When the teacher asked me to conference with her first-grade writers I was afraid – I was very afraid. I had years of experience working with high school, college, and adult writers. I knew the questions to ask and when to let silence hang between us. I knew when to take possession of the writing in question and when to hand it back. But first graders? They were so new to literacy, so young, so fragile. What if I broke them? The teacher smiled at the panic in my eyes in the reassuring way only an experienced primary educator possesses – a mixture of comfort and steely will. “You can do this.” Meaning, of course, you will do this.
My first conference was with a tiny girl who had written a poem about butterflies. I knew this because her title stated the topic clearly and every line began “Butterflies are …” The butterflies in question seemed to take up residence in my stomach. I swallowed cautiously and asked her to tell me about butterflies and then we were off. She had a lot to say in response to my questions and before I knew it she was walking back to her desk with a list of words and her pencil busily circling the ones she wanted to start with. I hadn’t broken her. I took her ideas and her words seriously. She was excited to get back to work about the ideas we had brainstormed. I believed in her as a writer and so she believed in herself.
That day I learned a very important lesson as an educator – writers are writers are writers. Too often, we think we need different scaffolding for primary writers, elementary writers, middle school writers, high school writers, college writers, and adult writers – when, in fact, we could not be further from the truth. If anything the older writers need more coddling and support than the younger writers, because they bring more baggage and more scar tissue to the task. Even worse, older writers often need reprogramming because they have developed bad habits and learned harmful processes over the years. Young writers have not yet experienced the negative effects of writing – no one has told them that they can’t write yet – so they enter the task with joy and excitement. It is older writers who have perfected the avoidance strategies and convoluted processes that inhibit writing. That is what we need to remember as writing teachers — we need to provide the support that the individual writer and individual writing task calls for — nothing more and nothing less.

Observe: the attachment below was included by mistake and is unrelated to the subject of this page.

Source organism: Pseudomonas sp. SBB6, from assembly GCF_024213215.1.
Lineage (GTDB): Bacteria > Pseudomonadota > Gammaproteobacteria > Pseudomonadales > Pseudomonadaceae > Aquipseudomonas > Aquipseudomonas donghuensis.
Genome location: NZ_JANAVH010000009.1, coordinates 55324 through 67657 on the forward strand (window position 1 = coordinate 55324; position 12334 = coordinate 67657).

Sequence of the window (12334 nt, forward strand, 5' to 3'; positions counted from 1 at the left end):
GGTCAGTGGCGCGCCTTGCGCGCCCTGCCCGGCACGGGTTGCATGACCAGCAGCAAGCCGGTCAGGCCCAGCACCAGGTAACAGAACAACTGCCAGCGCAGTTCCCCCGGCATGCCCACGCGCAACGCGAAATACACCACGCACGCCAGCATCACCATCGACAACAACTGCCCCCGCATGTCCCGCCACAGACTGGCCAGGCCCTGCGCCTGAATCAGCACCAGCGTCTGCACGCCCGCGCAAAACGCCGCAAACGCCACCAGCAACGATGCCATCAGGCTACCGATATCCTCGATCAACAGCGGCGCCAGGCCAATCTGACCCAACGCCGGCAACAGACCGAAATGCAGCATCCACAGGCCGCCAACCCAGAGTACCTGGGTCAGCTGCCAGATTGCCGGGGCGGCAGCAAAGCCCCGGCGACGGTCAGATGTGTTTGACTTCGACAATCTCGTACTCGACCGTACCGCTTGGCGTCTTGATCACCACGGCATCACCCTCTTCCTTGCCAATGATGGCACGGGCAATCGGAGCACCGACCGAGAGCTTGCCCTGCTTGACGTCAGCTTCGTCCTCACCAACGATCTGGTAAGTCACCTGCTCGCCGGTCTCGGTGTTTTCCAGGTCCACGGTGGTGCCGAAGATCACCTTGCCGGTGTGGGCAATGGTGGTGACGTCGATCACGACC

In the years since those first-grade writing conferences I have worked with many more primary and elementary writers and now I am confident in my knowledge that we should not let age be the primary determinant of how we guide writers through a task. It is just as big a mistake to assume that college writers need little guidance as it is to assume that primary writers need a lot. Perhaps the biggest mistake of all is to assume that first-grade writers need special guidance simply because they are in first grade. First graders in a writing workshop classroom will need less support than college writers who have known only traditional writing instruction. Middle schoolers struggling with a new form will need more support than fourth graders tackling a familiar task. There is no one-size-fits-all writing process and certainly no one-size-fits-all approach to teaching writers. The one universal truth is that you need to teach each writer where she is and provide the support she needs when she needs it and then get out of the way to let her write.